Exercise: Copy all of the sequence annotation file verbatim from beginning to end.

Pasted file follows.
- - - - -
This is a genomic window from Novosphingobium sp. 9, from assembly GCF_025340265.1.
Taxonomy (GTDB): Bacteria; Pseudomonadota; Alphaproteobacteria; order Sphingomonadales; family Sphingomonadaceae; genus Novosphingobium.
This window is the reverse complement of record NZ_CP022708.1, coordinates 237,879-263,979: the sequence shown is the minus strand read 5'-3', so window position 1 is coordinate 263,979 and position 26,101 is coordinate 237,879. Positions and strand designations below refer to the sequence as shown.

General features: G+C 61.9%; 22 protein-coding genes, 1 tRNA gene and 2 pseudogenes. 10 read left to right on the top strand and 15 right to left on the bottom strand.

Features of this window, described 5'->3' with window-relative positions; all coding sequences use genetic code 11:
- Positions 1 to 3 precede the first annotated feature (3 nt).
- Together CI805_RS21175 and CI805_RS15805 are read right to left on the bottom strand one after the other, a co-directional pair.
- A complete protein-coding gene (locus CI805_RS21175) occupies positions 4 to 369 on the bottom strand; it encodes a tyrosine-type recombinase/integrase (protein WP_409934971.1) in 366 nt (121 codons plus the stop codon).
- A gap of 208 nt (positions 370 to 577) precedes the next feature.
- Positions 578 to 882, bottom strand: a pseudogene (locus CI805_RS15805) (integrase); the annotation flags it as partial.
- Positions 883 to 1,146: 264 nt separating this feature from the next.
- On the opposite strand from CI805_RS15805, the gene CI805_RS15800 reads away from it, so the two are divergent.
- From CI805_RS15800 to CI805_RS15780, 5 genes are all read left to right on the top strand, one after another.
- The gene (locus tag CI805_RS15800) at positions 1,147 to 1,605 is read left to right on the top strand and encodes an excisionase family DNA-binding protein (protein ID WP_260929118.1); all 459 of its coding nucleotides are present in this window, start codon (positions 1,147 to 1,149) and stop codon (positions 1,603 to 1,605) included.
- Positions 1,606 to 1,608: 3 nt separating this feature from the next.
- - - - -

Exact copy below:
This is a genomic window from Novosphingobium sp. 9, from assembly GCF_025340265.1.
Taxonomy (GTDB): Bacteria; Pseudomonadota; Alphaproteobacteria; order Sphingomonadales; family Sphingomonadaceae; genus Novosphingobium.
This window is the reverse complement of record NZ_CP022708.1, coordinates 237,879-263,979: the sequence shown is the minus strand read 5'-3', so window position 1 is coordinate 263,979 and position 26,101 is coordinate 237,879. Positions and strand designations below refer to the sequence as shown.

General features: G+C 61.9%; 22 protein-coding genes, 1 tRNA gene and 2 pseudogenes. 10 read left to right on the top strand and 15 right to left on the bottom strand.

Features of this window, described 5'->3' with window-relative positions; all coding sequences use genetic code 11:
- Positions 1 to 3 precede the first annotated feature (3 nt).
- Together CI805_RS21175 and CI805_RS15805 are read right to left on the bottom strand one after the other, a co-directional pair.
- A complete protein-coding gene (locus CI805_RS21175) occupies positions 4 to 369 on the bottom strand; it encodes a tyrosine-type recombinase/integrase (protein WP_409934971.1) in 366 nt (121 codons plus the stop codon).
- A gap of 208 nt (positions 370 to 577) precedes the next feature.
- Positions 578 to 882, bottom strand: a pseudogene (locus CI805_RS15805) (integrase); the annotation flags it as partial.
- Positions 883 to 1,146: 264 nt separating this feature from the next.
- On the opposite strand from CI805_RS15805, the gene CI805_RS15800 reads away from it, so the two are divergent.
- From CI805_RS15800 to CI805_RS15780, 5 genes are all read left to right on the top strand, one after another.
- The gene (locus tag CI805_RS15800) at positions 1,147 to 1,605 is read left to right on the top strand and encodes an excisionase family DNA-binding protein (protein ID WP_260929118.1); all 459 of its coding nucleotides are present in this window, start codon (positions 1,147 to 1,149) and stop codon (positions 1,603 to 1,605) included.
- Positions 1,606 to 1,608: 3 nt separating this feature from the next.